Radioprotective Effects of Combined Melatonin and Famotidine Treatment on Radiation Induced Apoptosis in Peripheral Blood Leukocytes of Breast Cancer Patients and Normal Individuals

Document Type : Original Article


1 Department of Genetics, Science and Research Branch, Islamic Azad University, Tehran, Iran

2 Department of Medical Genetics, Faculty of Medical Sciences, Tarbiat Modares University, Tehran, Iran

3 Department of Radiotherapy, Cancer Institute, Tehran University of Medical Sciences, Tehran, Iran


The aim of this study was to evaluate the effects of individual or combined use of two antioxidants, melatonin and famotidine on radiation induced apoptosis in leukocytes from breast cancer (BC) patients.
Materials and Methods
In this experimental study, the DPPH assay was used to determine the appropriate doses of melatonin and famotidine for treatment of BC and control leukocytes. The leukocytes were cultured in complete RPMI- 1640 medium and treated with either agent for two hours. Cells were exposed to 4 Gy gamma rays generated from a Co-60 source at a dose rate of 0.85 Gy for 48 hours before harvesting. The cells were placed on slides and the neutral comet assay was performed. A total of 500 cells were stained with ethidium bromide and assessed for the amount of apoptosis under a fluorescent microscope x400 magnification.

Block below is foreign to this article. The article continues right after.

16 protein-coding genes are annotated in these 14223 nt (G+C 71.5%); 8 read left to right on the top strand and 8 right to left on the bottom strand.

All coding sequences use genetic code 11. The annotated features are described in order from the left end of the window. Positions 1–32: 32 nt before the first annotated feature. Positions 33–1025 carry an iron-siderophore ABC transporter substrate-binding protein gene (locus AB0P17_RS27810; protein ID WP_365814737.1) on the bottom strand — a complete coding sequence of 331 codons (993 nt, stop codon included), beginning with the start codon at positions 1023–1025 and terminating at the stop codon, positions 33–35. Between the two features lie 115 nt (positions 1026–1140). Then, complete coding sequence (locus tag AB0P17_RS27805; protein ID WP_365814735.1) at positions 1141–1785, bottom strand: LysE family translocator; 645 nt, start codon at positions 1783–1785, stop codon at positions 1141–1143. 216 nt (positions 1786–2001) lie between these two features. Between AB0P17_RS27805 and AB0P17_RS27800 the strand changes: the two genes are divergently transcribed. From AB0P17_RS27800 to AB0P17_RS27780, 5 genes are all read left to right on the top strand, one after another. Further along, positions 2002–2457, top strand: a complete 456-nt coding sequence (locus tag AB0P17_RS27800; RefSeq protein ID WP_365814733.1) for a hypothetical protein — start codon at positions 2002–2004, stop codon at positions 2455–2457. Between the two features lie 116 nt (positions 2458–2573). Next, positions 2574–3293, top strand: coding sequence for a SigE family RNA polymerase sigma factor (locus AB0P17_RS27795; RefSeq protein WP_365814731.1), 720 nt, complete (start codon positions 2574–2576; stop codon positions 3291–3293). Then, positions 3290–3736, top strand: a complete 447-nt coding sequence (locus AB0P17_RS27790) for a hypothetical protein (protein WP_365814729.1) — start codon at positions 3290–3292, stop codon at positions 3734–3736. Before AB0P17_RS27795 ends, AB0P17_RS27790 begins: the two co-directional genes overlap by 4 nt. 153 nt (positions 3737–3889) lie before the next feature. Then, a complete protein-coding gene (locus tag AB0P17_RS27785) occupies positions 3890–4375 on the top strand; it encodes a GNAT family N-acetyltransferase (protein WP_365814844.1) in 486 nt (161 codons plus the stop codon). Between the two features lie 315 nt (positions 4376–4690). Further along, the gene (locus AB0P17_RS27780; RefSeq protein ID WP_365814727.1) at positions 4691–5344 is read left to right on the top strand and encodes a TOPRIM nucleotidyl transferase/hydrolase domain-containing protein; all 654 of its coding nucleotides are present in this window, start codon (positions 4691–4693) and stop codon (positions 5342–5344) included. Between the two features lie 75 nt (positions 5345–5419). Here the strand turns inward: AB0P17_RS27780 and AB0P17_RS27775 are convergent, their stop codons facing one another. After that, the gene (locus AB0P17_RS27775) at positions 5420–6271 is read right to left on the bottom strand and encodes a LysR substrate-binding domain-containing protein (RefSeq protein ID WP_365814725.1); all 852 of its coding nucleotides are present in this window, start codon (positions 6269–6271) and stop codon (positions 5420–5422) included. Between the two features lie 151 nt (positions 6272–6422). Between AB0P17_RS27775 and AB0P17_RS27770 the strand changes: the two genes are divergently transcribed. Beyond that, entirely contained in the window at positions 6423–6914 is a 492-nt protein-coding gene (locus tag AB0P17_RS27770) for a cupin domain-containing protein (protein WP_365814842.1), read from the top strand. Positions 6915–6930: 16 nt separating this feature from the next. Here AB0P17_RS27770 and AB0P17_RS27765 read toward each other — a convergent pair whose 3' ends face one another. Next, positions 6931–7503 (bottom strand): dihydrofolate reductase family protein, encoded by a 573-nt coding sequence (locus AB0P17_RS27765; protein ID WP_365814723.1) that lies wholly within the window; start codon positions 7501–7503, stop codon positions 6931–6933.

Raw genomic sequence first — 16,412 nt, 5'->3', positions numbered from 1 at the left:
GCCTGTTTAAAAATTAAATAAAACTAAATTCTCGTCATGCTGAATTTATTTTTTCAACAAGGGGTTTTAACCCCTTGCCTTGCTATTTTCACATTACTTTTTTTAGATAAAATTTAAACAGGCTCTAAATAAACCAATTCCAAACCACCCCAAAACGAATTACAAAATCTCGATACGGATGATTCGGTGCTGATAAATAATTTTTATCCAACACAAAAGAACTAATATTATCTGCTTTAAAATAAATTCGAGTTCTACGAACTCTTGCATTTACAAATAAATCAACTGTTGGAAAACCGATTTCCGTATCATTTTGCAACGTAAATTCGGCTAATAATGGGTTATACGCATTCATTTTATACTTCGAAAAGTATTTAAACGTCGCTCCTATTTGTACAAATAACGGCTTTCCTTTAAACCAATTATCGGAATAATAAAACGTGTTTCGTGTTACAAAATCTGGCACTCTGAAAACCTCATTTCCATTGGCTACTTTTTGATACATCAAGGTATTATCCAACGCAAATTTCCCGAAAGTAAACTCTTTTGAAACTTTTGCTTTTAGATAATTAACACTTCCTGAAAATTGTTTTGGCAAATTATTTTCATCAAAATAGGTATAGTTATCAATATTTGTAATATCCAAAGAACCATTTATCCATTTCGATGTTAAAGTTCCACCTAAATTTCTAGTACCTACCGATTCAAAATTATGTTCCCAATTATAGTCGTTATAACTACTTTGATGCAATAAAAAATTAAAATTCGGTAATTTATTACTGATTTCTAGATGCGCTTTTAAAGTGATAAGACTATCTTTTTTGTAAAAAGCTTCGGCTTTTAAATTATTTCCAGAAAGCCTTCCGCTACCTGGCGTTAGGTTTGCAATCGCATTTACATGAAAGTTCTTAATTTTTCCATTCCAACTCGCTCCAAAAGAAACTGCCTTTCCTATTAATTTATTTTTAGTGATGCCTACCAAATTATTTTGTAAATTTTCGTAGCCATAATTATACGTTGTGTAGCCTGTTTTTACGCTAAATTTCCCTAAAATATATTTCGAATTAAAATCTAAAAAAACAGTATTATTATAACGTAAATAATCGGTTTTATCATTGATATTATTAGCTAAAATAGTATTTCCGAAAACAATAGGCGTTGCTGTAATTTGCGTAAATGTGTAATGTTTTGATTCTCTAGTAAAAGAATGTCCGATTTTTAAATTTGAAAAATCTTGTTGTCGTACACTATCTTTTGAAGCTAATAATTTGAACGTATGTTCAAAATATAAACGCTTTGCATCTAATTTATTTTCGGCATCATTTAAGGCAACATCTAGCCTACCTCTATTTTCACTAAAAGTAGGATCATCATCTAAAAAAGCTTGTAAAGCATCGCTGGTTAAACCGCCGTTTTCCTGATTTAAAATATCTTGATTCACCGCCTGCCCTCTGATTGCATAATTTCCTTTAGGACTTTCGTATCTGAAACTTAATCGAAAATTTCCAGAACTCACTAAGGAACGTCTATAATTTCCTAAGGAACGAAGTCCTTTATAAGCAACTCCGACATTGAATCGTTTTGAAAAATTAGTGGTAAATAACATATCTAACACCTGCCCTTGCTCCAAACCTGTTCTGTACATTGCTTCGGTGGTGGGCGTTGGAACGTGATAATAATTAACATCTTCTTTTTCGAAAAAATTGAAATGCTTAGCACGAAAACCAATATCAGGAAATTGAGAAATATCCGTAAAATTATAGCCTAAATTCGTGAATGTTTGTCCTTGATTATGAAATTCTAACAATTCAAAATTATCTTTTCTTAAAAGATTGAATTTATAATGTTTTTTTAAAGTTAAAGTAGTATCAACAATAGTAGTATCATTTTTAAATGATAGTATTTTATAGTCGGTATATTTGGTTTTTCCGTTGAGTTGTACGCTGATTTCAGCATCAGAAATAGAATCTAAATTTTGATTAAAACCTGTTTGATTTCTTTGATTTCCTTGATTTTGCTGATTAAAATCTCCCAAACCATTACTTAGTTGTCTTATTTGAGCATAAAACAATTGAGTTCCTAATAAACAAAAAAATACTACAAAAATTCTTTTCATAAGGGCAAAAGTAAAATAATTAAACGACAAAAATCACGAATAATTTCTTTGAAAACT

We observed significantly more apoptosis following radiation alone in the leukocytes from BC patients compared with normal individuals (P < 0.01). Individual use of famotidine and melatonin induced very low frequencies of apoptosis that was not significantly different from the control (P > 0.05). However, when combined with radiation, there was a decreased frequency of apoptosis in leukocytes of both normal and BC patients (P < 0.05). The effect of famotidine was more pronounced than melatonin.
Melatonin, despite its potent antioxidant property, does not significantly affect radiation induced apoptosis in leukocytes derived from normal individuals; however, it has a moderately significant protective effect on in leukocytes derived from BC patients. Therefore, when used with radiation it might not intervene with the radiotherapy (RT) regimen of BC cancer patients. Famotidine is a good radioprotector for normal tissue. However, the efficacy of RT might be reduced with an accumulation of famotidine in tumour tissues.